Around 10 pm on the evening of February 20, I made my way through Hachiko Square, scanning the crowd for two American friends visiting from South Korea, where they teach English. At last I spotted Carrie Russell, 26, a fellow Oregonian with whom I’d attended high school. She, her travel companion, Susan Rousan, and I navigated Shibuya Crossing to an izakaya—a favorite of Tokyoites on Friday nights.

Over several plates of steaming this and fried that, we gabbed about our years abroad. Carrie had just acquired her working visa in Japan—a dream come true for her—and was preparing to move. Susan hoped to follow suit.

“Carrie-san, Susan-san, police. You need to come with us.”

While Carrie and Susan recalled their day at Tokyo Disneyland, I noticed a group of five tall Japanese men and one short lady, all wearing plain windbreakers and sporting blank lanyards, approaching our table. I felt increasingly uncomfortable as their elevator eyes and whispers became more prominent. I was ready to comment when all revealed gold badges and said,

“Carrie-san, Susan-san, police. You need to come with us.”

My heart was in my throat. Carrie, wide-eyed, clumsily fumbled for her things, hands trembling. The lady, a translator for the police, spoke quickly to usher them along. I attempted to steady my voice, trying to promise them that things would be okay. The police apologized profusely to me for “ruining [my] dinner party,” as the now deathly quiet izakaya listened intently. With a twinge of guilt, I thanked my lucky stars.

As Susan recounted later, “We were squeezed into an elevator all together…on the street, Carrie was put into a government van, and I took a taxi with [a policeman] to the station.” The translator inquired if she knew of COR136. She didn’t. But in a separate interrogation room, Carrie admitted that she knew.

COR 136 is the code printed on the little pink pill known as Adderall, a 30 mg pill distributed by Ranbaxy Pharmaceuticals in the United States. It has been prescribed to Carrie since she was 7 years old, when she was initially diagnosed with ADD/ADHD. She takes the supplement daily to help mediate her condition.

In Japan, this particular drug is illegal.

Once her questioning concluded, Susan was released and driven to her guesthouse around three in the morning. She messaged me that Carrie was facing charges and would be transferred to a Nagoya detention center. She hadn’t seen her, but had heard her shout through the car window to “call [her] parents.”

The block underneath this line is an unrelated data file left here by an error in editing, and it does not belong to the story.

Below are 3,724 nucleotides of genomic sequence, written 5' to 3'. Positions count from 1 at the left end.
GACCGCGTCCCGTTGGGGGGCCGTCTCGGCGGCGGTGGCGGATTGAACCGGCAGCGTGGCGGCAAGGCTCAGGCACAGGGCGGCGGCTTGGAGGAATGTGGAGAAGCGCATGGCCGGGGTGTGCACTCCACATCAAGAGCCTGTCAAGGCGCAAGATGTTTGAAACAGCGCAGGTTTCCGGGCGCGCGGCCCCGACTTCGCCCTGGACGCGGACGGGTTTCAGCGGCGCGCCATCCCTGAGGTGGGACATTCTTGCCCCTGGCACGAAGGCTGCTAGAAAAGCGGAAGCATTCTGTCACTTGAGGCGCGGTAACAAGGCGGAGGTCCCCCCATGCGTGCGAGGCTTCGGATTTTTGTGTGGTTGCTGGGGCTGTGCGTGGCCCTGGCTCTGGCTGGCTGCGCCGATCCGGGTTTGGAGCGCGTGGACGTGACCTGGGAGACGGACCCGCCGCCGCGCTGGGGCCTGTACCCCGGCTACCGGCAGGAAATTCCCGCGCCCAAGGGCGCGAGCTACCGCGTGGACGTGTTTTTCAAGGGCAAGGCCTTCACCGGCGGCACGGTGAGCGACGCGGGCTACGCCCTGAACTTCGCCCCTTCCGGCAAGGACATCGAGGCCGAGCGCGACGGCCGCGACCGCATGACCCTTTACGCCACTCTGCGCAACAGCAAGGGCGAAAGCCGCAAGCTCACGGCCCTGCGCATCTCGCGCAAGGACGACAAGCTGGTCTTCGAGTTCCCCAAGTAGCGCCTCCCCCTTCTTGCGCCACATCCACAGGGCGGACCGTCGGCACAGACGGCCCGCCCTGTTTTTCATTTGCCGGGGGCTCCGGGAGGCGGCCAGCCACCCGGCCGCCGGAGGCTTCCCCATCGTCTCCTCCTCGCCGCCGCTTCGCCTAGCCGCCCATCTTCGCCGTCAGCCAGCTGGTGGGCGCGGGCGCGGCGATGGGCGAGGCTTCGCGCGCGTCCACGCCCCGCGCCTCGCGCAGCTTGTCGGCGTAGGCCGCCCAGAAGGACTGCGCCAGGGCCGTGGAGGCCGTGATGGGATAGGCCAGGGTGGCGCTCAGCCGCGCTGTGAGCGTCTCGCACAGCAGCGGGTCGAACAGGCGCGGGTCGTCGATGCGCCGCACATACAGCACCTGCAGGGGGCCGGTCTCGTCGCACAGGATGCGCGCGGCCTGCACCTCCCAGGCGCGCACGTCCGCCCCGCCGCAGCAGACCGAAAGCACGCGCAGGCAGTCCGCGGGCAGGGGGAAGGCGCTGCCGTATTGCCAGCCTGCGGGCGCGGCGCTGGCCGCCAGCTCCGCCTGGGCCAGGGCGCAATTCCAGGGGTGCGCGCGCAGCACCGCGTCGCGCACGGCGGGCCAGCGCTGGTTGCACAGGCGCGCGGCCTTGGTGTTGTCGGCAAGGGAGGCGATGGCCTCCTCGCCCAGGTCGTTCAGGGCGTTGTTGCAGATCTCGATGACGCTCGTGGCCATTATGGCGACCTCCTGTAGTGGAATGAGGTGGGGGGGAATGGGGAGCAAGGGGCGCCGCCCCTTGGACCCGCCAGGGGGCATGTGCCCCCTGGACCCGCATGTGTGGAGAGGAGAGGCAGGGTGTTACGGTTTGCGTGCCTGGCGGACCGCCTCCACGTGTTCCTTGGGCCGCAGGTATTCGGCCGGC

I contacted her father and they in turn reached out to the US Embassy, who had not yet been alerted by the Japanese police that an American was being detained. According to the State Department, the detainee must request that their consulate be contacted upon arrest within the first 24 hours.

Carrie’s mother, a physician in Oregon, had been mailing prescription refills of the medicine in care packages to her daughter in South Korea over the past couple of years. Because she had grown accustomed to the arrangement, Carrie didn’t think twice before she slipped a container of them—180 pills, a 6-month supply, tucked into an old Tylenol bottle—into a box of things she was shipping to Japan. The disguise was something her mom had taught her to do, as reported by The Oregonian, to protect her from thieves aware of Adderall’s high street value.

The box was mailed to her new address in Nagoya, Japan—the current home of Malia Autio, a mutual friend who was moving back to Oregon.

Under 21 U.S.C. 801, with further restrictions and applications under both 21 CFR 1300 and 18 U.S.C. 1716, it is illegal to send prescription drugs through domestic and international mail within and from the United States. Only approved pharmaceuticals and license-holding distributors and receivers may ship and receive approved drugs. Similar restrictions apply even for over-the-counter medication, and comparable laws exist in most countries, including Japan.

When the box arrived at customs, it was set on a scanner to check for illicit substances. An alarm went off, the box was opened, the pills were swapped with dummies, and the box continued on its way. Malia accepted the package, and “placed it next to [her] front door.” Her acceptance finalized the journey, solidifying a case for “drug smuggling.” She continued about her business, unaware that in a couple days, on an otherwise ordinary morning, twenty policemen would barge in, raiding her apartment to sweep for drugs.